POPSICKLE – The Wednesday Wordapod

So, what would YOU call a Russian farm implement passed down from father to son? Let the games and fun word plays begin.

Two Book Crossover 11.13

 

If you like “Popsickle”, you really need to pick up a copy of Wordapodia, Volume One: An Encyclopedia of Real Fake Words, where you will find more than 250 creative, fun Wordapods.

 

Popsickle

 

Popsickle (n) – short for “Pop’s sickle,” an implement reserved for the family patriarch, and used for cutting grain or tall grass

 

Please Note:  This word comes to us from Russia, where people have always had a great reverence for their semi-circular bladed tools, as well as for their fathers. No, there’s no pophammer.

 

Who Knew…?

Mikhail Jordan, Professor of Field Clearing at Odessa (Russia) A&M, is the author of a dynamic new book entitled Watching My Father’s Tools: A Memoir. It was an honor to interview him, even if I couldn’t tell whether his sense of humor was very poor, or very advanced.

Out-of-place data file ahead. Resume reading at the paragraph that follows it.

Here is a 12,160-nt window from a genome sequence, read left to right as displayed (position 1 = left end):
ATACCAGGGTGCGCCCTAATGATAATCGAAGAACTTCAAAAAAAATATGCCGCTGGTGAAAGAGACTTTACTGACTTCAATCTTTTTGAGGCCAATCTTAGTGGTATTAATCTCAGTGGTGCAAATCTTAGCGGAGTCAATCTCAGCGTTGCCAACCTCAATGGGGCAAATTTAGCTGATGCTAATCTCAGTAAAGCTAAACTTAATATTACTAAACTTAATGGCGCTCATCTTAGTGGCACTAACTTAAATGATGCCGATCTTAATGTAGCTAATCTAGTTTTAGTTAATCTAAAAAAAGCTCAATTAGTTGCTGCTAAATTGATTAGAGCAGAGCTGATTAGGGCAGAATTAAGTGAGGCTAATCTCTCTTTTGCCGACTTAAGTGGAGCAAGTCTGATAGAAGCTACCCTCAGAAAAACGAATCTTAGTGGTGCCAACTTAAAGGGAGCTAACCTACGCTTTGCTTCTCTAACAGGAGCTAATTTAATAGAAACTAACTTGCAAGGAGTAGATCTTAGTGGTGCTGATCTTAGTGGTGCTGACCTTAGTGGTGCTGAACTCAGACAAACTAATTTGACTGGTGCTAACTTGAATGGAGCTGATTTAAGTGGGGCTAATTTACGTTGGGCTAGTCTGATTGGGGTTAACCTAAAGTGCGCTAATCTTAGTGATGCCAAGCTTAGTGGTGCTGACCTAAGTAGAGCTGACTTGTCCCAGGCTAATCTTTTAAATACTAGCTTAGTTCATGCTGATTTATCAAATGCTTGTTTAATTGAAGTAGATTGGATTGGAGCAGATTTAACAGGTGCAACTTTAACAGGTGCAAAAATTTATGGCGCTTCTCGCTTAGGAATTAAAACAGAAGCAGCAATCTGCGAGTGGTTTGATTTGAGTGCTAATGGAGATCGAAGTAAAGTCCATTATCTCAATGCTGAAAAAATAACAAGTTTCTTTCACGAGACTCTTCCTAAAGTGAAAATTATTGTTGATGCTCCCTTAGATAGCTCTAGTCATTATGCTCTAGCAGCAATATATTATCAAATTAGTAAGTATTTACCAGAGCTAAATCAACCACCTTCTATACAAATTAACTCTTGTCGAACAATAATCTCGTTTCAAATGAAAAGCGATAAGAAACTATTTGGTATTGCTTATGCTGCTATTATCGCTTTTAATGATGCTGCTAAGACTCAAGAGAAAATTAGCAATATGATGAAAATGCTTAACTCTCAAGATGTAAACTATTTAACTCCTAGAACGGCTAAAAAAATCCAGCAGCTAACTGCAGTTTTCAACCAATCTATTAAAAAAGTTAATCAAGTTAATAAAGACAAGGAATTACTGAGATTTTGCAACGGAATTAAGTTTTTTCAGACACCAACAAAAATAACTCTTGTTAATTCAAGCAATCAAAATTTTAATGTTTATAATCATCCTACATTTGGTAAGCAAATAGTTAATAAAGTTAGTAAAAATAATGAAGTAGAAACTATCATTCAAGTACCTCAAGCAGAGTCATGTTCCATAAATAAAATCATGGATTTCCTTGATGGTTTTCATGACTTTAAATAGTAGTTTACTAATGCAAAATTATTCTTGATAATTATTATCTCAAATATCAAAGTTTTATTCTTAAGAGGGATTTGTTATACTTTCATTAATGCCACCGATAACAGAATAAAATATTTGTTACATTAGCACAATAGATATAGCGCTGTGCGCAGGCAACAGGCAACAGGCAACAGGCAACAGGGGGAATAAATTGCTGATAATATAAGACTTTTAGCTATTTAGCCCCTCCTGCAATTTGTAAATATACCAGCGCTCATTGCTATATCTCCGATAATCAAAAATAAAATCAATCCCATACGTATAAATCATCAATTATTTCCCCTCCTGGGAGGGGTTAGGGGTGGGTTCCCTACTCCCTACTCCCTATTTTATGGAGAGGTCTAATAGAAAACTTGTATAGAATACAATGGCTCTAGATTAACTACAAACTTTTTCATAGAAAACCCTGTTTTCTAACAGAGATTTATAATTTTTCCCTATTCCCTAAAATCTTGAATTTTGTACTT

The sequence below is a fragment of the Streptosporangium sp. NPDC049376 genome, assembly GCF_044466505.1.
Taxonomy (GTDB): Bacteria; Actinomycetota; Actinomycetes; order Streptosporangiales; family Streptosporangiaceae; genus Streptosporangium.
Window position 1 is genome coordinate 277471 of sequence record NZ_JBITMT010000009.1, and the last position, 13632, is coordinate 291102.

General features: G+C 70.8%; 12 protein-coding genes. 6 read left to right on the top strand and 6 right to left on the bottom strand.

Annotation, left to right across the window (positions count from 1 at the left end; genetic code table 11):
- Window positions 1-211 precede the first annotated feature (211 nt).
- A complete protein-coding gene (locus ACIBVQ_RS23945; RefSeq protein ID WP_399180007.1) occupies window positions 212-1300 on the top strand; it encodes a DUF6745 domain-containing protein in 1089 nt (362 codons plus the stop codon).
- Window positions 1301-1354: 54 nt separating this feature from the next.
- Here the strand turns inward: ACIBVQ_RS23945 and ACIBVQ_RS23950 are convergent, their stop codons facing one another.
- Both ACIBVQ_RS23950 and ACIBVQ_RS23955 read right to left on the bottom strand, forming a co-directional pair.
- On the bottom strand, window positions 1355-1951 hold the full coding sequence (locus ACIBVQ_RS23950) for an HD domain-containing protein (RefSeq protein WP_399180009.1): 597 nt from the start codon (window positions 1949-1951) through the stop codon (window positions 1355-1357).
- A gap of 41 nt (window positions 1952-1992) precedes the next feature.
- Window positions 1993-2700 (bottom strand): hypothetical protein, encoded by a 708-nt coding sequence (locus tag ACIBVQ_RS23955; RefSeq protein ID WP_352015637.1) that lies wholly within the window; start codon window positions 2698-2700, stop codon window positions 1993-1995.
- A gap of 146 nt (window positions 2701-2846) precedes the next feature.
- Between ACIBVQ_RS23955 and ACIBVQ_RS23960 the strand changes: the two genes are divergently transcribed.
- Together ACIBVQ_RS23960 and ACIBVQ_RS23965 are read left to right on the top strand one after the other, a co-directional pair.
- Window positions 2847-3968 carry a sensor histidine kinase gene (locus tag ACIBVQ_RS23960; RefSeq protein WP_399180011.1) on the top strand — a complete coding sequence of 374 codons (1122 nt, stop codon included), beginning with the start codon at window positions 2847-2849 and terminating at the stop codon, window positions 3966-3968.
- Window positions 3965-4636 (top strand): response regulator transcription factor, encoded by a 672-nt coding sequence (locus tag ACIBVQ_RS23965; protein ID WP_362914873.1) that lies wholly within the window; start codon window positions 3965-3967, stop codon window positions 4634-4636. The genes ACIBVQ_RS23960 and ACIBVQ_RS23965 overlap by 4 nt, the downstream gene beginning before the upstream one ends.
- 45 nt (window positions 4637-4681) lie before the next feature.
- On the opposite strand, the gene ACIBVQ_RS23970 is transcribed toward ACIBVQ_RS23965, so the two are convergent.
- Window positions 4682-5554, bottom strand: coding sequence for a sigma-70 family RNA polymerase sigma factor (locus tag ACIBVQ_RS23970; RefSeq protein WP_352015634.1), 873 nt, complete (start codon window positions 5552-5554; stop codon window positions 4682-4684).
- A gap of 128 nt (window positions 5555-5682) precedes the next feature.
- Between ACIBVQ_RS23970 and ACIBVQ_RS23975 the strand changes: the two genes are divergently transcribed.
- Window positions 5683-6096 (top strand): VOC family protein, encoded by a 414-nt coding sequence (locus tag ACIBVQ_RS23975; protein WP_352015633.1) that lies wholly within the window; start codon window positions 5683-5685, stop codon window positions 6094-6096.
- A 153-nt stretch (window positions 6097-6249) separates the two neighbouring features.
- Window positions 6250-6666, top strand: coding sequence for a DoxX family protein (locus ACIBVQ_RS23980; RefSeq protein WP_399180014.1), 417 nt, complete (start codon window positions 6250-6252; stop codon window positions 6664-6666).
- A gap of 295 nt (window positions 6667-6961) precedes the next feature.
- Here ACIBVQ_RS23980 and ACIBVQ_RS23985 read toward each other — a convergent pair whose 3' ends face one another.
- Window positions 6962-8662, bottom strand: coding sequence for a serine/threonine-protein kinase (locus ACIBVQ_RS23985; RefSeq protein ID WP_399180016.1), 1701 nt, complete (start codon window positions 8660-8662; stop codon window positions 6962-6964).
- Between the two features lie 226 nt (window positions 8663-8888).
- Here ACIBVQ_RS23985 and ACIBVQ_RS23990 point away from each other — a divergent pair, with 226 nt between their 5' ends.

Matt:  Professor Jordan, has Russian culture always been so reverential about farm implements, and the protocol of who should use them?

 

Professor Jordan:  Relentlessly so. For many centuries, Mother Russia has always been a very patriarchal society that also places great emphasis, and even reverence, over these implements. The father has always been accorded the honor of leading the way in the wheat fields, and he wields the most ornate and sharpest sickle, which has come to be known as the popsickle. The first son inherits his Dad’s tool; if no male sons are born, the sickle is buried with the old man.

 

Matt:  Isn’t it ironic that Mother Russia is so patriarchal?

 

Professor Jordan:  No, I don’t see the irony.

 

Matt:  Mother Russia. (pause) Still nothing? My mistake. But, tell me, sir, where are the daughters in all this? Do they ever get to use their father’s prized tools?

 

Professor Jordan:  In very rare cases, yes. For instance, a farm girl from outside Vladivostok named Katya inherited Anatoly Pasternacky’s tool in 1983.

 

Matt: Did this event shatter the glass ceiling for Russian farm girls?

 

Professor Jordan:  Apparently not, but I’m sure that it helped young Katya harvest some wheat.

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